Hi I'm Chello.

Thank you for coming. Before you go, let me ask you one thing: If you could receive about ten dollars for 100 lbs. of used computer paper (one refilled box weighs about avg. 25 to 30 lbs) would it be worth it to you to find a cubby to store it in, until you had enough to throw a pizza party for the office? How about a night of bowling, movies... for the family, or a day at Six Flags?

Money to spend anyway you wish.

Recycling has been a hobby of mine for a very long time. I feel totally guilty throwing away anything that I know is reusable. My office friends would keep two recycling boxes in a central area; one each for computer paper and other kinds of paper. Every evening, I would simply empty their boxes to one box and put it in the storage area. I would call ahead to the cities local paper recycler to find out what was up for the day since prices rise and fall with the market. (There are companies that will come pick up recycables from a place of business and shred right on the spot.) When we had enough stored up for a profitable load, we had pizza, popcorn. doughnuts... or whatever, a special treat for the office.

My interests are:
Throwing away as little as possible, building things from scrap, do-it-yourself household maintenance, arts, crafts, animals and of course the environment...

Everyone knows aluminun cans are profitable yet don't want to store them due to the bulk and smell. I don't have the space for them either, so I save them until I get so much accumulated then donate them to a person in need.

Check your local phonebook for recycling facilities to find what papers and metals you could profit from. Some places will even unload for you!

Why should we be robbing our earth of it's natural resources when we have enough materials available through recycling to last us for years?

guilt trip

Profit or not, in most cities, there is a recycling program where we are able to recycle plastics #1 & 2, glass bottles of all kinds and steel cans. Also it is a good way to get rid of those aluminun cans and newspapers when you don't have the space to store them. I have limited storage space at my home, but I don't let that stop me from recycling.

Trash to get PAID for include:
Everyday garbage:
Computer Paper, Manilla envelopes and file folders, Other papers (including; typewriter, note book, receipts, junk mail...), Cardboard, Newspapers, Computer cards, even telephone books and magazines.
Aluminum, copper, brass, steel...glass & plastics.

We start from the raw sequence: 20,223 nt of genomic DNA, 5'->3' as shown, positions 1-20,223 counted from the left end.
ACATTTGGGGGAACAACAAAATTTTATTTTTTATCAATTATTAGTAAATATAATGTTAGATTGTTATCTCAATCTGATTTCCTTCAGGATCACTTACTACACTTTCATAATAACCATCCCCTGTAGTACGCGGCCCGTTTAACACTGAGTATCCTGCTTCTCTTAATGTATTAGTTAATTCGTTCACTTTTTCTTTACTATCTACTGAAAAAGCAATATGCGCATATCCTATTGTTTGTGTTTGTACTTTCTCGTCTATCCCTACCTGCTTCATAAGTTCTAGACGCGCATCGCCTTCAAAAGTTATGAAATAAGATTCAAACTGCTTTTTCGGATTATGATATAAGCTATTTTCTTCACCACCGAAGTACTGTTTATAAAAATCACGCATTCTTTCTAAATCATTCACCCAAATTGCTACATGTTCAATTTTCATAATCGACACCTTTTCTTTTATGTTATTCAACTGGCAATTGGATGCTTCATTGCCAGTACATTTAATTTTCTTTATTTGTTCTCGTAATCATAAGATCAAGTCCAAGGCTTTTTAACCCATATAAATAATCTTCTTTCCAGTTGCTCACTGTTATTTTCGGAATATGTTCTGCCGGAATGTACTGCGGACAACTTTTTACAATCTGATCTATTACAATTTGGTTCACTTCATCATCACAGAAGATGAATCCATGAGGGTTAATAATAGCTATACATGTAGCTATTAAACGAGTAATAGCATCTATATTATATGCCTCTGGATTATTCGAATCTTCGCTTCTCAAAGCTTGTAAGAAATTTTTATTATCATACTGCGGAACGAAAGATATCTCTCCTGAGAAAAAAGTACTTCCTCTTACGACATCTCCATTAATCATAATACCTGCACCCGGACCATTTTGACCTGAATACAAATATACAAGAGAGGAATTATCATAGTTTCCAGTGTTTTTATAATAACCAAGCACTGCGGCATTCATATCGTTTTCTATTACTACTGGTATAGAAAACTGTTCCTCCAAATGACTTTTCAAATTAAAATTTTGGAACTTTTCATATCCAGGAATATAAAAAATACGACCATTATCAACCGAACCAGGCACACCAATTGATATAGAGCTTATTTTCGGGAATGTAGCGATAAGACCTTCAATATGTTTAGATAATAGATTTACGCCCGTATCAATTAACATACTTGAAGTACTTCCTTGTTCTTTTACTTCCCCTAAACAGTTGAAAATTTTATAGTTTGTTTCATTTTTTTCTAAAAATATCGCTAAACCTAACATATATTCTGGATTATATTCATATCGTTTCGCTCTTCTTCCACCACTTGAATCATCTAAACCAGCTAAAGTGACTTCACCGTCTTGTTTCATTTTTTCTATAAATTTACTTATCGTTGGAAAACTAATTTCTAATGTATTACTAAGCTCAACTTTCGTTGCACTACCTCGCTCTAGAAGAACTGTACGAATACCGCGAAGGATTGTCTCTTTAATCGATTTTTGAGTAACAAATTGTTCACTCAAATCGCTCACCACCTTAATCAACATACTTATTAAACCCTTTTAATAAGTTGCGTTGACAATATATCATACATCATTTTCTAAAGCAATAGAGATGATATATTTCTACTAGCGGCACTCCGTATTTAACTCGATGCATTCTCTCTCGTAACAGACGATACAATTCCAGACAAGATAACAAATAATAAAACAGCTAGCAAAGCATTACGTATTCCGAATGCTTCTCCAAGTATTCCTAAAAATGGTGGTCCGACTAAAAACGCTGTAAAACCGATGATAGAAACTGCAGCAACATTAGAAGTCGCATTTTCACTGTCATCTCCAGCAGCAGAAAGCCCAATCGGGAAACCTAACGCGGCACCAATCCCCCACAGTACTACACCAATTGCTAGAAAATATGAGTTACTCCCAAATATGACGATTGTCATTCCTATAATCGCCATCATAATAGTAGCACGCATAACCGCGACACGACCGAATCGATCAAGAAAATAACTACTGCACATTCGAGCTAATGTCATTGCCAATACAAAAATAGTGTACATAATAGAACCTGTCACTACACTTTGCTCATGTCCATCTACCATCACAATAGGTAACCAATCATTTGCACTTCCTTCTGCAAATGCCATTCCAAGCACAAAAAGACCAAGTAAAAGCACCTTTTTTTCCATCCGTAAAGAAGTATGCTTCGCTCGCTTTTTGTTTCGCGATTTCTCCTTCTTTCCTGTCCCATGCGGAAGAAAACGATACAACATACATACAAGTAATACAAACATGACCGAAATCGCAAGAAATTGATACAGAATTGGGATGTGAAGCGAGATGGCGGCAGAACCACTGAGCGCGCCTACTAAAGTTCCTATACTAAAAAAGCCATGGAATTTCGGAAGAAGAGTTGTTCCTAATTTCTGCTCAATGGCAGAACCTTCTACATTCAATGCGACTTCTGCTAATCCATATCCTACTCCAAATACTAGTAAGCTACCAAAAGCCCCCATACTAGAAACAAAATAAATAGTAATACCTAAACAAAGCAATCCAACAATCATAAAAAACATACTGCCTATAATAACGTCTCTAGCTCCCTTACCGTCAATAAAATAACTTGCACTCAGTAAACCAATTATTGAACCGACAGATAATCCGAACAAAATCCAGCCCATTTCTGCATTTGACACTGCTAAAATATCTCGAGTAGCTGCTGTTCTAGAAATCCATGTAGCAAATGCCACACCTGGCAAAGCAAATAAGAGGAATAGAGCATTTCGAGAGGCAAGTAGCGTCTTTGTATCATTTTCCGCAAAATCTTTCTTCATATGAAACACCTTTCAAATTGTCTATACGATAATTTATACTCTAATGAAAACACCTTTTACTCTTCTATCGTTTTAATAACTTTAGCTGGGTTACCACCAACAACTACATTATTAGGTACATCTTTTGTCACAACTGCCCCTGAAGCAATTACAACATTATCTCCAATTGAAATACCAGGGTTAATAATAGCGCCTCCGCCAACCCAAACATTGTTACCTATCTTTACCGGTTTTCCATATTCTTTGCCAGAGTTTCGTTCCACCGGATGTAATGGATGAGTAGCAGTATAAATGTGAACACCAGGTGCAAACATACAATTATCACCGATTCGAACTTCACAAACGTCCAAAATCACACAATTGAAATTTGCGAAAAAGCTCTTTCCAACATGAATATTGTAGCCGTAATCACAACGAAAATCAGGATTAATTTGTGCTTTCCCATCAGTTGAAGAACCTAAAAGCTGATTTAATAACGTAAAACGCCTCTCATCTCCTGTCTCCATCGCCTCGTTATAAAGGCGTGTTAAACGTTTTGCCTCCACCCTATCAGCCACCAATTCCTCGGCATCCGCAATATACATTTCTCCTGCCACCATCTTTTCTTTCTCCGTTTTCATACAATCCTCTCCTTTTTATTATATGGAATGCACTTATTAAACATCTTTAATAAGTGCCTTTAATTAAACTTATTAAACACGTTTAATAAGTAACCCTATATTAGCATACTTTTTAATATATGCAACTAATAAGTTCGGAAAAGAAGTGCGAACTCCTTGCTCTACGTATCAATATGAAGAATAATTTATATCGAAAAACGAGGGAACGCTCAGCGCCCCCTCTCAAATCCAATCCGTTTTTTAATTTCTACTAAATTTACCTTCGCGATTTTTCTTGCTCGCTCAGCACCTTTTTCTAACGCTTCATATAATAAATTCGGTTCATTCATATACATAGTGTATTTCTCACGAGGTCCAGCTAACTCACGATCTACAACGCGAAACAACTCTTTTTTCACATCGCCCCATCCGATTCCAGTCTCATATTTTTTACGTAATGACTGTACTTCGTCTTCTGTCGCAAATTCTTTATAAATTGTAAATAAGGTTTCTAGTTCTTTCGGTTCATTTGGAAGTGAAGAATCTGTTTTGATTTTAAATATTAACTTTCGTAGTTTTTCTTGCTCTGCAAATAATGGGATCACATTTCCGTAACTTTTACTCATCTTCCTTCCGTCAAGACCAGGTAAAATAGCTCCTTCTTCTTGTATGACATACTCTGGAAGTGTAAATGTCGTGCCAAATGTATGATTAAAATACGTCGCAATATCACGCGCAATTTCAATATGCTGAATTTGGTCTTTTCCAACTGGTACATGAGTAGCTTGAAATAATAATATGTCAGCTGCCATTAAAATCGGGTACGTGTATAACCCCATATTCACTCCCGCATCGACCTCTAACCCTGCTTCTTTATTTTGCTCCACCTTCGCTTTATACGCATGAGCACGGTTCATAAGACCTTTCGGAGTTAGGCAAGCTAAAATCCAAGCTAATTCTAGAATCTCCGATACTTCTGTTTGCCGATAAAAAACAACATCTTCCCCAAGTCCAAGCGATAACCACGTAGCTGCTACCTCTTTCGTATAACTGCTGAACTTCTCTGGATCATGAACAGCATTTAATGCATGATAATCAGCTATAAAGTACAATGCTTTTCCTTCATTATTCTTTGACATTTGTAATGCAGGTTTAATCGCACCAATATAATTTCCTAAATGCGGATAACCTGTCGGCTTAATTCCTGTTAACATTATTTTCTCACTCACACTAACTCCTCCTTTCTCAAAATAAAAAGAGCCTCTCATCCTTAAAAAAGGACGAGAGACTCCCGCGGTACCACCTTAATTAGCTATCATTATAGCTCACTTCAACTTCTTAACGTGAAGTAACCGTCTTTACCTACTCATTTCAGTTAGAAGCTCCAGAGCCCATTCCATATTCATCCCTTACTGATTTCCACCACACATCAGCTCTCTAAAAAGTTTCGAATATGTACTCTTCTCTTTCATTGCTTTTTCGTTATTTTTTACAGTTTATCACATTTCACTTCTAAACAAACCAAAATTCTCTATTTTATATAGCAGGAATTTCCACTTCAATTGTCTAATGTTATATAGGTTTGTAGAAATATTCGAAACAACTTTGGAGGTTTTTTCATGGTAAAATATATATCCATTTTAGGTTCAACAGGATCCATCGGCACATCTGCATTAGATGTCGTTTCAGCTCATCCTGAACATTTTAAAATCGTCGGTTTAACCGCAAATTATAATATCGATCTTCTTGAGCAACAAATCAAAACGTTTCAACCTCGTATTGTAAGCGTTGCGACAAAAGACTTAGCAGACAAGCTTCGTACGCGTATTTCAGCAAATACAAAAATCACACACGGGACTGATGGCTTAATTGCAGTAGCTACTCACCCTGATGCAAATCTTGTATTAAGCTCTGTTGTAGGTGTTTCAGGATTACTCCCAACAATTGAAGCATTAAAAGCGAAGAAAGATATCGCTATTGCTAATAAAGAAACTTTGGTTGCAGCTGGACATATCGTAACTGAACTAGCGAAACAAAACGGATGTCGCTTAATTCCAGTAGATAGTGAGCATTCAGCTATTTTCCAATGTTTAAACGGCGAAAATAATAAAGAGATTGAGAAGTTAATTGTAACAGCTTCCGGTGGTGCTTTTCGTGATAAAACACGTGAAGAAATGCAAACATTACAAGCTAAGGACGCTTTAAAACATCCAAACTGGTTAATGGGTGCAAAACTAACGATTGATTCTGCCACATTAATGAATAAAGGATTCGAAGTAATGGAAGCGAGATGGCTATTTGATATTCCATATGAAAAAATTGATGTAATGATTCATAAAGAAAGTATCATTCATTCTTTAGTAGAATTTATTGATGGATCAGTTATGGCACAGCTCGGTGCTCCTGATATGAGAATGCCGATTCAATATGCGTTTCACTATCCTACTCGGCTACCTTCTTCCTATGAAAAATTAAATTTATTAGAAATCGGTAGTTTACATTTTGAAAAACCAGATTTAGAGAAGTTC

Garage sales have been booming in popularity lately. "One man's trash is another man's treasure" couldn't be more true. Personally I can do a lot of things with junk. If you really want to get rid of the stuff, go cheap! It opens up peoples minds to buy more! If I were to come across a sale where prices were too high, I wouldn't be willing to see everything, but on the other hand, if prices were cheap, I would have to see it all!

Flea Markets are a good source for getting rid of useable items you no longer want. Just load up the car and go, twenty dollars or so gives you a covered booth and the people come. It's an enjoyable way to meet people and make money at the same time.

Charities will come to your house and pick up unwanted articles. Furniture, clothing, household items... First charity is to check with your family, don't throw it away.

The last visit I made to the local dump, I was astonished as to what people were throwing away! A double sink marble vanity with plumbing still attached, a hutch, lumber, bricks and too much to ever try to mention! The heavy equipment was covering it up as fast as people were throwing it out to keep you from picking through anything. It is sad...

Merchants will come pick up appliances, A/C & heat units, machinery, vehicles... and pay you to haul them off, working or not. There is a market for almost anything. Car batteries use to bring 5 to 7 bucks, but now I believe only a dollar or two.

Antique stores will buy almost anything old. Books, including :cookbooks, children's... jewerly, dishware, quilts...anything in a collectors category which is an extremely broad range. Antique stores will also usually give free appraisals on items, so maybe is best to see what you have before you sell it!

Bookstores are also in the market for buying used books. (word of advice, check to make sure you aren't selling the first edition).

Note: Please remember as you go, remove paper clips, staples and rubberbands from papers before storing, or you may be refused when selling your resources.

Email me at address below and let me know your favorite recycling habits, or use the comment section in my guestbook.. In the meantime.
Please come back again as I plan to expand.

save our planet

Links to other sites on the Web

Visit the "Scrap Art Gallery" here!

Scrap your computers for $$$

Resource Revival

Greenwave: Amazing true facts.

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